Whether or not the current economic slowdown has affected your business, there will be times when change -- whether economic or in your industry, technology or market -- will have an impact on your business.
These are changes that are essentially out of your control. If your biggest customer goes out of business or decides to replace your steel components with plastic ones, it doesn't matter whether the economy is in a growth mode; your company will face a critical time.
Last month, I indicated that not only could companies survive external changes such as an economic shift, but they could actually get stronger. I listed strategies for making this happen and this month will discuss these in detail.
Awareness and action
In 1996, Andrew Grove, president of Intel, published a book entitled "Only the Paranoid Survive." That may be a little strong, but the truth is that for companies to survive and prosper through changing times, management must stay awake and stay aware.
It needs to identify and pay attention to indicators that things outside the company which could affect the business may be changing. To do that, you need to know what those indicators are and what they signify for your business.
Once an indicator has given you a sign that something is changing, you cannot ignore it. You need to react quickly and decisively.
You'll likely never be completely sure what the cause of the indicator is or that your actions are the right ones. As Colin Powell was quoted as saying, "Go for it when you are 40 to 60 percent sure." If you are less than 40 percent sure, you probably don't have enough information. If you are more than 60 percent sure, you've probably waited too long to take action.
Flexibility, momentum and creativity
Many of our clients are reviewing their strategies in light of recent economic changes. They developed strong strategic directions and practices over the past few years when growth opportunities abounded, and now, many of those strategies need to be adjusted.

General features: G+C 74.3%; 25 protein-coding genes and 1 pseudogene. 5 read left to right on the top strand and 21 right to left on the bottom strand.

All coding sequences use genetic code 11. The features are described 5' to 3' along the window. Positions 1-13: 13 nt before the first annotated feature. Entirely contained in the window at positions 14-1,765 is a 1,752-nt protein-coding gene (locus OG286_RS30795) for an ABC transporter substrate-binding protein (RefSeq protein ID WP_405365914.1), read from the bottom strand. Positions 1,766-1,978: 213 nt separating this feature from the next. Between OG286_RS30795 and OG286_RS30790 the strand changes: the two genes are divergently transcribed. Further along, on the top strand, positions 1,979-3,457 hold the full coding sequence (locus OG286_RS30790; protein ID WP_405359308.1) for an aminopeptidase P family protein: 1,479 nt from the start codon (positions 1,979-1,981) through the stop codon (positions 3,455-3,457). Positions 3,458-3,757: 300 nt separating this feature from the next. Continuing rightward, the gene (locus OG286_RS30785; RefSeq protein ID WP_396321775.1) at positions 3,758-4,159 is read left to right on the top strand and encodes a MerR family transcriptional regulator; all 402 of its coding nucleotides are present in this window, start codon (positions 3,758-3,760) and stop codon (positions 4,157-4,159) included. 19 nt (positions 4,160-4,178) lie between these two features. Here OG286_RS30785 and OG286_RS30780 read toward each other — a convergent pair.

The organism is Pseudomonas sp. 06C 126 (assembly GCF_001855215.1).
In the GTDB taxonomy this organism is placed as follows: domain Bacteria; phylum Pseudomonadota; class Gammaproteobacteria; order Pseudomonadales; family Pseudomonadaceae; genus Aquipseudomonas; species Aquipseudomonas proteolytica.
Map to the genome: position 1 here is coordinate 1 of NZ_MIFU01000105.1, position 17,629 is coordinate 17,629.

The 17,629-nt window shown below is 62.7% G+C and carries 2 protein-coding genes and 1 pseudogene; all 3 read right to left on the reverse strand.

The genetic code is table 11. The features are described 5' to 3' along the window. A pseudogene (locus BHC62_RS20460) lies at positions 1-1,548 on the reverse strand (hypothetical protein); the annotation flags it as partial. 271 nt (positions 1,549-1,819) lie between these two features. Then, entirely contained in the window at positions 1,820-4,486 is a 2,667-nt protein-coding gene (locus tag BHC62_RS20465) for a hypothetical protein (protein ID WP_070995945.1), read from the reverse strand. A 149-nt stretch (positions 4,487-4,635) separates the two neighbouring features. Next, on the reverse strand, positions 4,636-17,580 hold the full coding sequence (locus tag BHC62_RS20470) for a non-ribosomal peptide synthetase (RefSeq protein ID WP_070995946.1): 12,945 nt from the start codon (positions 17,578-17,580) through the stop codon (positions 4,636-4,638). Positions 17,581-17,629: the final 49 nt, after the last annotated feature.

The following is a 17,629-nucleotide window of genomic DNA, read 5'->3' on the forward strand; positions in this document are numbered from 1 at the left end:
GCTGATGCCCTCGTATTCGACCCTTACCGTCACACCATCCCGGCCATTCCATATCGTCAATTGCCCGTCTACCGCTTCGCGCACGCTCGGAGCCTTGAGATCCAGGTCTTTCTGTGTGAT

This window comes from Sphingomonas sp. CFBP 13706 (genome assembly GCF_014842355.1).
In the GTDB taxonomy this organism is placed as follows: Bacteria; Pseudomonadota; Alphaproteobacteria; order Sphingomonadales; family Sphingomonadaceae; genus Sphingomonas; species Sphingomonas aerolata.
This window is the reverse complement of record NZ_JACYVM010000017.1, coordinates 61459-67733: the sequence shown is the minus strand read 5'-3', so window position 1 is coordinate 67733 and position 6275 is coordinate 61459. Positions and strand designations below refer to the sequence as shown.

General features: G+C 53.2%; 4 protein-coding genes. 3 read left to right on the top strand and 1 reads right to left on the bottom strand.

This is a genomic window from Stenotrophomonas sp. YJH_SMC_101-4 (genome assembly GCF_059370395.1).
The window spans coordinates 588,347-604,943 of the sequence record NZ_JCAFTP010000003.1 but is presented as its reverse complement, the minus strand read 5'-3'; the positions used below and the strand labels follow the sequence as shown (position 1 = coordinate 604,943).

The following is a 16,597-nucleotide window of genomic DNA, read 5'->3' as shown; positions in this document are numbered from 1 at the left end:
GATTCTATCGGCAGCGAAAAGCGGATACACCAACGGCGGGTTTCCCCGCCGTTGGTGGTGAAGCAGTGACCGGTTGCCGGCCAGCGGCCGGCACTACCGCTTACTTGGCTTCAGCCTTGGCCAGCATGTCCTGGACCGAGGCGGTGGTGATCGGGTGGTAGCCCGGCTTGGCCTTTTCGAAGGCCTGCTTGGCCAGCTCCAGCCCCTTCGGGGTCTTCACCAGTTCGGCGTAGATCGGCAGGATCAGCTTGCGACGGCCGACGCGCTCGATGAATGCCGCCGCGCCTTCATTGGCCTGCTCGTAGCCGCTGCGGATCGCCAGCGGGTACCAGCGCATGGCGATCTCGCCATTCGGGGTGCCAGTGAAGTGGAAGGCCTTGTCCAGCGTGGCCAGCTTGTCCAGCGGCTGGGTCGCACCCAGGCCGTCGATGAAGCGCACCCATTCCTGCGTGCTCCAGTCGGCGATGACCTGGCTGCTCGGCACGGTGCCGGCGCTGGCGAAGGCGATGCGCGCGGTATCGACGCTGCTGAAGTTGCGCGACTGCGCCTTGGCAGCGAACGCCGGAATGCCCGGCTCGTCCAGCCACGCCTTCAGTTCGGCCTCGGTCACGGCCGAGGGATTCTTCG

But because their overall strategic approach was one of flexibility, they are able to easily adjust. They are experienced in developing strategies and in managing them, so reassessing those strategies and modifying them are simply part of their process. In doing so, they are able to keep up their momentum and keep moving forward.
In rough or changing times, although aggressiveness may need to be tempered, a business owner cannot afford to go into a defensive mode. He or she needs to continue to move forward and identify new opportunities for sales, improved operations and growth.
Major changes in a company's market may require out-of-the-box thinking to create those opportunities. The strongest managers will watch for and take advantage of opportunities that may be created by weaker competition. If it is an industrywide situation, opportunities may be abundant.
Stay in control
Finally, management needs to stay calm, think clearly and not panic. It is impossible to make logical decisions when you have gone into irrational panic mode. Your calmness -- or lack of it -- will also affect your organization.
If employees see a calm, methodical process being utilized to deal with the situation, they'll have a much higher level of comfort and confidence. Employees can sense the mood of the company, and a crisis-driven panic mood may cause some employees to panic as well and find other opportunities.
Operating in a boom situation, when everything is positive and opportunities for growth abound, is certainly more fun than dealing with an economic downturn or major industry or market changes. However, being prepared, following basic strategies and keeping everything in perspective can not only make it easier to survive, but can actually make your company stronger and poised for even greater growth. Joel Strom (email@example.com) is president of Joel Strom Associates Inc., Growth Management. His firm works exclusively with closely held businesses and their ownership, helping them set and achieve their growth objectives while maximizing their profitability and value. Reach him at (216) 831-2663.